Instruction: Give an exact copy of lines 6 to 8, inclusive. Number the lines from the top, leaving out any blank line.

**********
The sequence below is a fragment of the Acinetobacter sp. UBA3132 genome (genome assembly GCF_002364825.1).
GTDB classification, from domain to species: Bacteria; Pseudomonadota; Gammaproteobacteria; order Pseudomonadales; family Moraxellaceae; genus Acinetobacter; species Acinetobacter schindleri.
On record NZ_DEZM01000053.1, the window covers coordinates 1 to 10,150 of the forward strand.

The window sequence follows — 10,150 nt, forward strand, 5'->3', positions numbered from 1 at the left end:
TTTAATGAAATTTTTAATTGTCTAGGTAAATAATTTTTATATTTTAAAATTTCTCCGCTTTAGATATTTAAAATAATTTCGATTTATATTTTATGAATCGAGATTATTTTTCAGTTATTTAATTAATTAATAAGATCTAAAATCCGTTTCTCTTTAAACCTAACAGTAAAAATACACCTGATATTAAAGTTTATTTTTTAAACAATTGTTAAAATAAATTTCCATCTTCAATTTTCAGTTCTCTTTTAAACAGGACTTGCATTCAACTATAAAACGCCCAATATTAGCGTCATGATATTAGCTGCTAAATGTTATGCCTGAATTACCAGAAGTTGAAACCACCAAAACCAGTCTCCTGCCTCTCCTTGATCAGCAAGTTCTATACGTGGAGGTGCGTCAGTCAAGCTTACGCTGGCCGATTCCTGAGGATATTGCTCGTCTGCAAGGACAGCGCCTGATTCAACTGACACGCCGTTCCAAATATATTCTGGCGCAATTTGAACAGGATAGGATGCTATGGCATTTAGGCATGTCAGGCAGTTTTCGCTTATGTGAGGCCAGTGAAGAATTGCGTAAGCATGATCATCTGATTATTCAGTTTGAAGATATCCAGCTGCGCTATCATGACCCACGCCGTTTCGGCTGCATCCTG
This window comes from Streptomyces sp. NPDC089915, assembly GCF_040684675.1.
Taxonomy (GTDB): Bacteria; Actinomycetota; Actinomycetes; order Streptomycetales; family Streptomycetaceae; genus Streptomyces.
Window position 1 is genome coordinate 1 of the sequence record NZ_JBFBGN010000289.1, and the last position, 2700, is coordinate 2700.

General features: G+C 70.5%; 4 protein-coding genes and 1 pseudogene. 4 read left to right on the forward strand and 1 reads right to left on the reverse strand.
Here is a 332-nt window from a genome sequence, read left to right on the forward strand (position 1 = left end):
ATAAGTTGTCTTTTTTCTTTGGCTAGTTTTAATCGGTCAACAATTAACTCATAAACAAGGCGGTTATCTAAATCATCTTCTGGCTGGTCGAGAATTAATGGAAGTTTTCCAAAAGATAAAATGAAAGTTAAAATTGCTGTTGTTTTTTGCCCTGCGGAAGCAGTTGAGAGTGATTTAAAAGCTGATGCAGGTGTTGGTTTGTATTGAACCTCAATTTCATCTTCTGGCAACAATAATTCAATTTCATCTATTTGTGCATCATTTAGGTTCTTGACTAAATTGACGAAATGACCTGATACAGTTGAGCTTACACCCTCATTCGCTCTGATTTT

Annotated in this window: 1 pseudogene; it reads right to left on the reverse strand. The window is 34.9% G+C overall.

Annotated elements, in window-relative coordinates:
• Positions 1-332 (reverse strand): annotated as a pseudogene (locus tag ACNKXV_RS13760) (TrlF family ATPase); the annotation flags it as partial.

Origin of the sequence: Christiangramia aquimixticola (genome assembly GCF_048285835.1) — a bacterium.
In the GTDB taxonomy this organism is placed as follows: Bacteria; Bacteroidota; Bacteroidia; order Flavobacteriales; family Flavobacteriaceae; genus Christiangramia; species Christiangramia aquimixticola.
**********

This window comes from Streptomyces sp. NPDC089915, assembly GCF_040684675.1.
Taxonomy (GTDB): Bacteria; Actinomycetota; Actinomycetes; order Streptomycetales; family Streptomycetaceae; genus Streptomyces.
Window position 1 is genome coordinate 1 of the sequence record NZ_JBFBGN010000289.1, and the last position, 2700, is coordinate 2700.